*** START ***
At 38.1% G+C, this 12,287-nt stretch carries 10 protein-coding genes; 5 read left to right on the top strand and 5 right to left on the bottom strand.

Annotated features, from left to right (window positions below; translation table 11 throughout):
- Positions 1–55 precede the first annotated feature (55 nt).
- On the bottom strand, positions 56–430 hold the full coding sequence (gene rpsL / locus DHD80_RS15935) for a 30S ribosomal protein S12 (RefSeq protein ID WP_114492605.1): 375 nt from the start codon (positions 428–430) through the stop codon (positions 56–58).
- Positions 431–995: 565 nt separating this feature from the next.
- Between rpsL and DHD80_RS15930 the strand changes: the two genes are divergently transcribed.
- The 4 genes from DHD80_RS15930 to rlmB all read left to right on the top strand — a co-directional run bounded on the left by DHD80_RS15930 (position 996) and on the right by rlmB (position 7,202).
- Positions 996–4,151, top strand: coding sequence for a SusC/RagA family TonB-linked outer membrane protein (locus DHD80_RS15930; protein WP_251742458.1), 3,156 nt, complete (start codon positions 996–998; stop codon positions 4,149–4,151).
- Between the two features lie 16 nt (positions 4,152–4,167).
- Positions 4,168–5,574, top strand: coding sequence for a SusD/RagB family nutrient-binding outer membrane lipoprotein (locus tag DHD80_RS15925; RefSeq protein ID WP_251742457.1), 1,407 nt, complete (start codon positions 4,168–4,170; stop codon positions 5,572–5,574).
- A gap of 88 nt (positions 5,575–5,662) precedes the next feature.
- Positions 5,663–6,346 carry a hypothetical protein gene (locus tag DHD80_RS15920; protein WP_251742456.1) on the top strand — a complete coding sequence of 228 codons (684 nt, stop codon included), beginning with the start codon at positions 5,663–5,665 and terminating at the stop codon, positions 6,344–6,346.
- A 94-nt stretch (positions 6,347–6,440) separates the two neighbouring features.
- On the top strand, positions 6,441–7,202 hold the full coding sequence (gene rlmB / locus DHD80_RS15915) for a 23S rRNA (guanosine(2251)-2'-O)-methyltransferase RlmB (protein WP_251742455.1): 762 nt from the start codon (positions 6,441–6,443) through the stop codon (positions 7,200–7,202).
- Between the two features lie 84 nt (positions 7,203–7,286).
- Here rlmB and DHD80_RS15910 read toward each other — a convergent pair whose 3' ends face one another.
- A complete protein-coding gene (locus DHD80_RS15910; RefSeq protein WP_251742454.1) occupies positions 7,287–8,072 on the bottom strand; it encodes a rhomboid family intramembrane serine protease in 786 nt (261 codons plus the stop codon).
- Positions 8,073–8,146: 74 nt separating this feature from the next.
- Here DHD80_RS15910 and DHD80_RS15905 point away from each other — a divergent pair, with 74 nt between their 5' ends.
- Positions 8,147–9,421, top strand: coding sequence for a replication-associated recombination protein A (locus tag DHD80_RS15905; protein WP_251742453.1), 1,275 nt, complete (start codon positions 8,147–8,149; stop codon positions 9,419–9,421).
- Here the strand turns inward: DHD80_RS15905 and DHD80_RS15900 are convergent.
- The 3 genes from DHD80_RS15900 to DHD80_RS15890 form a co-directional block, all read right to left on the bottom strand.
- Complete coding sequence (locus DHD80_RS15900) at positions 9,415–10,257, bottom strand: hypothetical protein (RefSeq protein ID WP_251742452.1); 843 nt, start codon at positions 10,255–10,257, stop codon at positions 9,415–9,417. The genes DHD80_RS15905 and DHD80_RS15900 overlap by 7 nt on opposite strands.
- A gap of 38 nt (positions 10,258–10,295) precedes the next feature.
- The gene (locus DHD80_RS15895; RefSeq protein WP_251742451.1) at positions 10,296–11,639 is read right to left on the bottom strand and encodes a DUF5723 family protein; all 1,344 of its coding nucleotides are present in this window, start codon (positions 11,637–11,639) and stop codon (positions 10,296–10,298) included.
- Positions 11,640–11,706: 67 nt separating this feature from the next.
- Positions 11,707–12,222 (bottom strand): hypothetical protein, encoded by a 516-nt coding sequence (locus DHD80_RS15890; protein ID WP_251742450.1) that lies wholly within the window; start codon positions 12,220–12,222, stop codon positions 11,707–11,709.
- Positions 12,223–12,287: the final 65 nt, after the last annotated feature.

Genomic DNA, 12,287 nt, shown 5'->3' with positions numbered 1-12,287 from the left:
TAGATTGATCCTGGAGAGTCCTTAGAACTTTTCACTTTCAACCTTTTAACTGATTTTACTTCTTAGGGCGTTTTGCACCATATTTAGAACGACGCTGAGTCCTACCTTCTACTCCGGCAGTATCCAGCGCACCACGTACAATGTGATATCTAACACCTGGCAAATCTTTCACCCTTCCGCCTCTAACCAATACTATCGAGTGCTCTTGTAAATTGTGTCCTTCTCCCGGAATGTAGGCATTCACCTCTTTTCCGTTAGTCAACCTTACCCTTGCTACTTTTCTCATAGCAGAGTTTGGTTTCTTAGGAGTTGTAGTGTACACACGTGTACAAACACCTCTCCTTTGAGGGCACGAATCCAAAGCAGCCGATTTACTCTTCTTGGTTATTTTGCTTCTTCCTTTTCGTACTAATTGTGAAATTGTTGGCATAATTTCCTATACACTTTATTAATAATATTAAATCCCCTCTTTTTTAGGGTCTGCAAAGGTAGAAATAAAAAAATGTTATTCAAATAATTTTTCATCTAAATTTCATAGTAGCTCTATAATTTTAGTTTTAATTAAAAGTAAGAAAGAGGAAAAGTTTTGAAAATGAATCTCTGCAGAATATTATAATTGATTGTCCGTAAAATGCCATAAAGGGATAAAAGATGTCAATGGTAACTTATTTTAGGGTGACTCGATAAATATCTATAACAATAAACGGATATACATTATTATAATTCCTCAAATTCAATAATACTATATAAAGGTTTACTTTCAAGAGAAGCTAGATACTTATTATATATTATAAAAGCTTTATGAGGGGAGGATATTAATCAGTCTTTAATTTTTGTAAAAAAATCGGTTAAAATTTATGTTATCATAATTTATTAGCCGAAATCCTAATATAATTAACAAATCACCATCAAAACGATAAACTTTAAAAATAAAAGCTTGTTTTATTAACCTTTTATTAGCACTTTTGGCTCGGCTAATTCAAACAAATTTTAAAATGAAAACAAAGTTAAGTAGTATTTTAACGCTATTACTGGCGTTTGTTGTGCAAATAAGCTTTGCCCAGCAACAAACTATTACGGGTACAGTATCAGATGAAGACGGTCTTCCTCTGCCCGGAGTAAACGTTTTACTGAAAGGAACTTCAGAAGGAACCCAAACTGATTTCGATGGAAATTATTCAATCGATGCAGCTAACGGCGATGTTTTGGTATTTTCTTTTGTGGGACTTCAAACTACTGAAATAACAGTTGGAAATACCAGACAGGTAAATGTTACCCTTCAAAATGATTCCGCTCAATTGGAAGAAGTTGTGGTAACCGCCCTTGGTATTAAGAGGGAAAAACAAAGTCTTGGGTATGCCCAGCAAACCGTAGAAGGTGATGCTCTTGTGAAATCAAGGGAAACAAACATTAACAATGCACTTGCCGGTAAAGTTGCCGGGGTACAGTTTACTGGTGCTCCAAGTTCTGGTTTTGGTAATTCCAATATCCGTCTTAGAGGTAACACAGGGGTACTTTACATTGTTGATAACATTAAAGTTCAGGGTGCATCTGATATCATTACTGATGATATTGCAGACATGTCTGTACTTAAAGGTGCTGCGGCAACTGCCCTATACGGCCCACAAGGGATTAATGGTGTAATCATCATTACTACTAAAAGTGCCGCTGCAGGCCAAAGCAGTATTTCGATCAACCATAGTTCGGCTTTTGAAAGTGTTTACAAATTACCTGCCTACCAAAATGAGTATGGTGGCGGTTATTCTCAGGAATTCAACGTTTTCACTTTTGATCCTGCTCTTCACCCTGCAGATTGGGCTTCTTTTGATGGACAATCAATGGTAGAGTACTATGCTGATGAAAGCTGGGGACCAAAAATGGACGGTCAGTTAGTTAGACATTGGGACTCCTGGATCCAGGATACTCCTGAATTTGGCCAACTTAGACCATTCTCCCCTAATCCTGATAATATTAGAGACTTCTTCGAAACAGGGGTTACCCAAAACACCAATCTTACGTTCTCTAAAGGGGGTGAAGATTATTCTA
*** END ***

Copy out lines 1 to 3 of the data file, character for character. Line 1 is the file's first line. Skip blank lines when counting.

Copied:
At 38.1% G+C, this 12,287-nt stretch carries 10 protein-coding genes; 5 read left to right on the top strand and 5 right to left on the bottom strand.

Annotated features, from left to right (window positions below; translation table 11 throughout):
- Positions 1–55 precede the first annotated feature (55 nt).